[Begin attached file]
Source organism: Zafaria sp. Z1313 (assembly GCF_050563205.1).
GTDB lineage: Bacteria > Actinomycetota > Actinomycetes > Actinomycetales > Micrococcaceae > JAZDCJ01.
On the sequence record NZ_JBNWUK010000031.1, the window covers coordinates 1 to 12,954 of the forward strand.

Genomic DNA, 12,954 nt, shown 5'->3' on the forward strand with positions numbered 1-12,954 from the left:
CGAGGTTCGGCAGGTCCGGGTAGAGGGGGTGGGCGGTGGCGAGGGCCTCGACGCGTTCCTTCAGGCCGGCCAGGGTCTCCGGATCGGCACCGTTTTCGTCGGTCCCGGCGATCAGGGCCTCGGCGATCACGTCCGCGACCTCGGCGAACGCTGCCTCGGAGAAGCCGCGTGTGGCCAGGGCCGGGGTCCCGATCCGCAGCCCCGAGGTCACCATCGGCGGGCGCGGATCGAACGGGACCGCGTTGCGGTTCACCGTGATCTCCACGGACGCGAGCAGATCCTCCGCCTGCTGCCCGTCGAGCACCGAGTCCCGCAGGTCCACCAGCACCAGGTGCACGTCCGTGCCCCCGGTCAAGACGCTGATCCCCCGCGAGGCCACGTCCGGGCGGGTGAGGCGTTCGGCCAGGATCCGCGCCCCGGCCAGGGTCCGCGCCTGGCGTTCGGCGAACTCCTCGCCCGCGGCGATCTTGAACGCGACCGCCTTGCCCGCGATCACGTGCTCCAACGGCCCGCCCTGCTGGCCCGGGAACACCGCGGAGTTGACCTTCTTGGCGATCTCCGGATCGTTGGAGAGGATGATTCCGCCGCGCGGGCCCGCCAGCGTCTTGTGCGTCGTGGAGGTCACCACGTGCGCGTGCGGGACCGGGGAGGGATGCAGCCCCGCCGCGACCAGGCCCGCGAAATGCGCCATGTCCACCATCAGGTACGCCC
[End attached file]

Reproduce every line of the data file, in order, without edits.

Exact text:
Source organism: Zafaria sp. Z1313 (assembly GCF_050563205.1).
GTDB lineage: Bacteria > Actinomycetota > Actinomycetes > Actinomycetales > Micrococcaceae > JAZDCJ01.
On the sequence record NZ_JBNWUK010000031.1, the window covers coordinates 1 to 12,954 of the forward strand.

Genomic DNA, 12,954 nt, shown 5'->3' on the forward strand with positions numbered 1-12,954 from the left:
CGAGGTTCGGCAGGTCCGGGTAGAGGGGGTGGGCGGTGGCGAGGGCCTCGACGCGTTCCTTCAGGCCGGCCAGGGTCTCCGGATCGGCACCGTTTTCGTCGGTCCCGGCGATCAGGGCCTCGGCGATCACGTCCGCGACCTCGGCGAACGCTGCCTCGGAGAAGCCGCGTGTGGCCAGGGCCGGGGTCCCGATCCGCAGCCCCGAGGTCACCATCGGCGGGCGCGGATCGAACGGGACCGCGTTGCGGTTCACCGTGATCTCCACGGACGCGAGCAGATCCTCCGCCTGCTGCCCGTCGAGCACCGAGTCCCGCAGGTCCACCAGCACCAGGTGCACGTCCGTGCCCCCGGTCAAGACGCTGATCCCCCGCGAGGCCACGTCCGGGCGGGTGAGGCGTTCGGCCAGGATCCGCGCCCCGGCCAGGGTCCGCGCCTGGCGTTCGGCGAACTCCTCGCCCGCGGCGATCTTGAACGCGACCGCCTTGCCCGCGATCACGTGCTCCAACGGCCCGCCCTGCTGGCCCGGGAACACCGCGGAGTTGACCTTCTTGGCGATCTCCGGATCGTTGGAGAGGATGATTCCGCCGCGCGGGCCCGCCAGCGTCTTGTGCGTCGTGGAGGTCACCACGTGCGCGTGCGGGACCGGGGAGGGATGCAGCCCCGCCGCGACCAGGCCCGCGAAATGCGCCATGTCCACCATCAGGTACGCCC